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Krugman: Healthcare Ruling Could Prove Supreme Court is Motivated by Politics, Not Constitution

Krugman: Healthcare Ruling Could Prove Supreme Court is Motivated by Politics, Not Constitution > Political Commentary > Media Criticism > DLU Articles > Democratic Liberal Umbrella

>By Angela Lee | Sourced from AlterNet| Posted at March 30, 2012, 8:11 am| [Watch the videos below. Gbismarc!]

 

Paul Krugman writes in his latest New York Times article that the public may soon lose faith in the Supreme Court.  Striking down the healthcare mandate would clearly be a political — not constitutional — decision.  What’s more, Krugman writes, the Supreme Court would be doubly wrong to strike down the mandate, because whether or not the Justices believe it, the mandate serves the people.

Krugman says:

Let’s start with the already famous exchange in which Justice Antonin Scalia compared the

Paul Krugman

Fred R. Conrad/The New York Times Paul Krugman

purchase of health insurance to the purchase of broccoli, with the implication that if the government can compel you to do the former, it can also compel you to do the latter. That comparison horrified health care experts all across America because health insurance is nothing like broccoli.

Why? When people choose not to buy broccoli, they don’t make broccoli unavailable to those who want it. But when people don’t buy health insurance until they get sick — which is what happens in the absence of a mandate — the resulting worsening of the risk pool makes insurance more expensive, and often unaffordable, for those who remain. As a result, unregulated health insurance basically doesn’t work, and never has.

There are at least two ways to address this reality — which is, by the way, very much an issue involving interstate commerce, and hence a valid federal concern. One is to tax everyone — healthy and sick alike — and use the money raised to provide health coverage. That’s what Medicare and Medicaid do. The other is to require that everyone buy insurance, while aiding those for whom this is a financial hardship.

Krugman goes on to explain why it is nonsensical to rule the mandate “unconstitutional”:

Are these fundamentally different approaches? Is requiring that people pay a tax that finances health coverage O.K., while requiring that they purchase insurance is unconstitutional? It’s hard to see why — and it’s not just those of us without legal training who find the distinction strange. Here’s what Charles Fried — who was Ronald Reagan’s solicitor general — said in a recent interview with The Washington Post: “I’ve never understood why regulating by making people go buy something is somehow more intrusive than regulating by making them pay taxes and then giving it to them.”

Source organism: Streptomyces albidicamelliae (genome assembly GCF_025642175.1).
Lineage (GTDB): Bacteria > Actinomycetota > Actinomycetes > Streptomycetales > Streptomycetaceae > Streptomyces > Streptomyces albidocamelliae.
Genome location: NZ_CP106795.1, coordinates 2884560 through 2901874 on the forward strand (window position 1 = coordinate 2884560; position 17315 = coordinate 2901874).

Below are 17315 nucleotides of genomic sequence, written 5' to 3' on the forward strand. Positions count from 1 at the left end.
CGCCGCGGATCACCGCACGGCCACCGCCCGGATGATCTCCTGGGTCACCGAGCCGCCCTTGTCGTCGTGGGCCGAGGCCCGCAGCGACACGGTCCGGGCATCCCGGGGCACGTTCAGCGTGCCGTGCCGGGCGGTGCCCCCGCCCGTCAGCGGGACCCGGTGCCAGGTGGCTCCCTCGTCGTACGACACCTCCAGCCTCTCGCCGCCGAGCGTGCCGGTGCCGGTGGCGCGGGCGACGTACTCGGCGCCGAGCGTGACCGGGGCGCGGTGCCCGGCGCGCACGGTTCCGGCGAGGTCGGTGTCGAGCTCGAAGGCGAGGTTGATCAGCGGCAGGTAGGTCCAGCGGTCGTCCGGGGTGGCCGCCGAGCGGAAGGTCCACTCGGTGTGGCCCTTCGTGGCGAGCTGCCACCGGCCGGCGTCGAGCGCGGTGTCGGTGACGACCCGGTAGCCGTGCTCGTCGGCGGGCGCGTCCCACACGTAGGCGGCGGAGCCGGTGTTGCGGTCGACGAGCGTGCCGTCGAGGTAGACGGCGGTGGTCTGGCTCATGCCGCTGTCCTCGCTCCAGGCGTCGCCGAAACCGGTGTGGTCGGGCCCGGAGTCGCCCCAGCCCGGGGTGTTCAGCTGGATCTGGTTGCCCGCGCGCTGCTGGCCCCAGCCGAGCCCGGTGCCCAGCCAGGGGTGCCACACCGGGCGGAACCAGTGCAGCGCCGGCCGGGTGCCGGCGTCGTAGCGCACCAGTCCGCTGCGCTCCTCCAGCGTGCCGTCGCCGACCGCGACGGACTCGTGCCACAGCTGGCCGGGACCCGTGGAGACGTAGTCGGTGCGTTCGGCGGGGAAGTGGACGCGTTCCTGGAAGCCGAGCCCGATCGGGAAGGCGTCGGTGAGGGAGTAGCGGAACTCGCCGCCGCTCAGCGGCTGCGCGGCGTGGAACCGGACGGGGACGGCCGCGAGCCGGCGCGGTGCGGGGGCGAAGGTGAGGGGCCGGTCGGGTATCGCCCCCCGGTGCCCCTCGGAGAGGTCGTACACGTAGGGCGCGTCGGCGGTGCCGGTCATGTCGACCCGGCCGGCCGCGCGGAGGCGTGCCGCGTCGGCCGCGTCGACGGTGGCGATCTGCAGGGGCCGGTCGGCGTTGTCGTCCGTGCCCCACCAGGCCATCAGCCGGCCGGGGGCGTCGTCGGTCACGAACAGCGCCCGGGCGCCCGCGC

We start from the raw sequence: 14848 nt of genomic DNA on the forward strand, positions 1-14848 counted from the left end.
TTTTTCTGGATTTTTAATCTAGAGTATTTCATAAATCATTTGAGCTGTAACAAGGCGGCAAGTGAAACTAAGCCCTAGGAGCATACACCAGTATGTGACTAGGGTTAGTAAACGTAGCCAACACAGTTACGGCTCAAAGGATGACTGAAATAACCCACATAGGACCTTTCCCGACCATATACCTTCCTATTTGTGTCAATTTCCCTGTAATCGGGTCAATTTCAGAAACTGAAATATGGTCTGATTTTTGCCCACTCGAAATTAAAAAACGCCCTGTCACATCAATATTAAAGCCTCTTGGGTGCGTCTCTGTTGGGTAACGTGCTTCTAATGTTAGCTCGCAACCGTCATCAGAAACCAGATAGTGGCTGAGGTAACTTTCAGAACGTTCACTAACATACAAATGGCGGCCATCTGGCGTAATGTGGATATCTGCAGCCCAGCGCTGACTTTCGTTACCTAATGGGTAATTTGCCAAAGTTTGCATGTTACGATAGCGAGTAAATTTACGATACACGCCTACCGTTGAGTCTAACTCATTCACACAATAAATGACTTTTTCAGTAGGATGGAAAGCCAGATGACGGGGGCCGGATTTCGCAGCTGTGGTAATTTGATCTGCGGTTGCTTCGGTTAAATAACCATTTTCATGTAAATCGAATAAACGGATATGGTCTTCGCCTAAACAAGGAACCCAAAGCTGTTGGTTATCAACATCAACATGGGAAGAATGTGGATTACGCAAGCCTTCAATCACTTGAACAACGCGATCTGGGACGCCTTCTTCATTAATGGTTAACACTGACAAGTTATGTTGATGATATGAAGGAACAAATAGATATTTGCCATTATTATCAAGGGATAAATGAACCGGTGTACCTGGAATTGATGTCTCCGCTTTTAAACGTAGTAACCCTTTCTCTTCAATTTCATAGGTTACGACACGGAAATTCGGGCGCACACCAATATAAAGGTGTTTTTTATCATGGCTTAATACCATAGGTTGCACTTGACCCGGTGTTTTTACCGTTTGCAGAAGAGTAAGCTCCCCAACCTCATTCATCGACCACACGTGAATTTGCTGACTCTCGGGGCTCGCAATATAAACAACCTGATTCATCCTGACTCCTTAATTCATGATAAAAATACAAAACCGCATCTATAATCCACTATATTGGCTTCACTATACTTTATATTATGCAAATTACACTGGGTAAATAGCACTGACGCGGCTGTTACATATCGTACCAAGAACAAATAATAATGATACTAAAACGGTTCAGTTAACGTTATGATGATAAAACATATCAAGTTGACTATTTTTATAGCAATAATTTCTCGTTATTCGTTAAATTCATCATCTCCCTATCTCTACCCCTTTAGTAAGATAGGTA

Indeed, conservatives used to like the idea of required purchases as an alternative to taxes, which is why the idea for the mandate originally came not from liberals but from the ultra-conservative Heritage Foundation. (By the way, another pet conservative project — private accounts to replace Social Security — relies on, yes, mandatory contributions from individuals.)

So has there been a real change in legal thinking here? Mr. Fried thinks that it’s just politics — and other discussions in the hearings strongly support that perception.

But it’s hard not to feel a sense of foreboding — and to worry that the nation’s already badly damaged faith in the Supreme Court’s ability to stand above politics is about to take another severe hit.

Read the full article here.

By Angela Lee | Sourced from AlterNet

Posted at March 30, 2012, 8:11 am


Watch videos:

[warning]Republicans are desperate to kill health care reform – help stop them.[/warning]

Uploaded by on Mar 23, 2012

The best way to stop them? Donate to the Two Term Fund: https://my.barackobama.com/obamacarevid

Most candidates promise to do something great, even historic, on their first day in office.

But this year’s Republican presidential candidates are oddly and singularly focused: They’d all repeal Obamacare on Day One, and take our health care system right back to where it was.

These candidates apparently don’t care who would lose services, pay more, or instantly find themselves uninsured, because they’ve all placed their bets on this promise getting them into the White House.


[important]The Story of the Affordable Care Act: From an Unmet Promise to the Law of the Land[/important]

Uploaded by on Mar 22, 2012

Learn how the Affordable Care Act benefits you: https://my.barackobama.com/acaanniversaryvid

March 23rd, 2012 is the Affordable Care Act’s two-year anniversary.

This video shows the road to health reform and how the president delivered affordable health care for all Americans.

The new law is making health care work better for all of us, even if you already have insurance. It puts the health of your family first—ensuring access to free preventive care and protecting consumers from insurance company abuses.

It also provides:

Benefits for all Americans:
-32 million: Number of Americans who will access affordable health coverage thanks to President Obama’s health care law.

Benefits for young people:
-2.5 million: Number of young people who have been able to stay on their parents’ health insurance thanks to the Affordable Care Act

Benefits for seniors:
-The Affordable Care Act is making Medicare stronger, and helps you save on the services you already rely on.

Learn how the Affordable Care Act benefits you: https://my.barackobama.com/acaanniversaryvid


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